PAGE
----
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Caregiver discrimination: 7 traps to avoid

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in Discrimination and Harassment,Human Resources

Countless employees juggle both work and caregiving responsibilities, which may extend beyond caring for children to caring for parents or other elderly family members or relatives with disabilities.

One of the easiest and cheapest ways to boost employee morale and productivity, foster employee retention, reduce unscheduled absenteeism and become an employer of choice among applicants is to implement and maintain family-friendly policies that help employees achieve a satisfactory work/life balance.

Plus, family-friendly policies help decrease complaints of unlawful discrimination. While caregivers are not a protected class per se, stereotypes and assumptions about caregivers are often at the root of claims under Title VII, the Pregnancy Discrimination Act (PDA), the FMLA and the ADA.

Here are some of the most common stereotypes associated with employees with caregiving responsibilities, as well as the illegal employment actions in which they can manifest, as highlighted by the EEOC.

Stereotype #1: Women with young children will have productivity or attendance problems.

Illegal actions: Refusing to hire or provide training opportunities to mothers, but not fathers.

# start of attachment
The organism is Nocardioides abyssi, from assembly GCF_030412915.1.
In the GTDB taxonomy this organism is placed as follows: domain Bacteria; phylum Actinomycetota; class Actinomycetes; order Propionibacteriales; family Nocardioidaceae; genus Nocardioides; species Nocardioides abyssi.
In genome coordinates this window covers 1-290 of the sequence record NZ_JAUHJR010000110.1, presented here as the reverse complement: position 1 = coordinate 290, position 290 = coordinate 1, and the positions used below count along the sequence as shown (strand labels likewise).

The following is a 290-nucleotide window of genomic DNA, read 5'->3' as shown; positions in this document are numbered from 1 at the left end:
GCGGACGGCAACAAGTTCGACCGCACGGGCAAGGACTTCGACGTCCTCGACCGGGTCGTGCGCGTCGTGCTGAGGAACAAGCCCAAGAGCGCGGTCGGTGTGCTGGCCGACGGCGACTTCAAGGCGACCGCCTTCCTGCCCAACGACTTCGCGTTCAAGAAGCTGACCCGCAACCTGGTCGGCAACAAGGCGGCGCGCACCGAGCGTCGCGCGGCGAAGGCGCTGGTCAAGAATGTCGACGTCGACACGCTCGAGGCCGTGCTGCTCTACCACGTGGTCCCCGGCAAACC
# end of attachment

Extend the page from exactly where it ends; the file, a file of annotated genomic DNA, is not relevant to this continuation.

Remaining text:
Stereotype #2: Mothers with young children are not as committed to their careers as fathers, women without children, or women with older children.

Illegal action: Refusing to promote or give desired assignments to mothers of young children.

Stereotype #3: Female employees with child care responsibilities cannot balance family responsibilities with work responsibilities.

Illegal action: Reassigning female employees to work fewer hours so they can tend to child care responsibilities, even though they never requested a schedule change and their performance hasn’t suffered.

Stereotype #4: Men are the breadwinners; women are the caregivers.

Illegal action: Failing to give family leave to fathers, but not mothers.

Note: The EEOC stressed that it’s a violation of Title VII to deny male employees a type of leave, unrelated to pregnancy, that is granted to female employees.

Stereotype #5: Men who are primary caregivers are not ambitious.

Illegal action: Holding a gap in employment to take care of a newborn against male applicants, but not female applicants.

Stereotype #6: Employees with a dependent with a disability will need to use more leave time.

Illegal action: Refusing to hire or promote employees based on their association with an individual with a disability.

Stereotype #7: Employees who request a special schedule (e.g., flexible work hours, work from home, part-time) to care for an elderly parent aren’t focused on the job.

Illegal action: Downgrading performance appraisals when performance has not slipped.

Note: The ADA expressly prohibits discrimination because of the disability of a person with whom an individual has a relationship or association, such as a child, spouse or parent. Under this provision, an employer may not treat an employee less favorably based on stereotypical assumptions about the employee’s ability to perform job duties satisfactorily while also providing care to an older family member.

Online resource: Access the EEOC’s Enforcement Guidance at its website.

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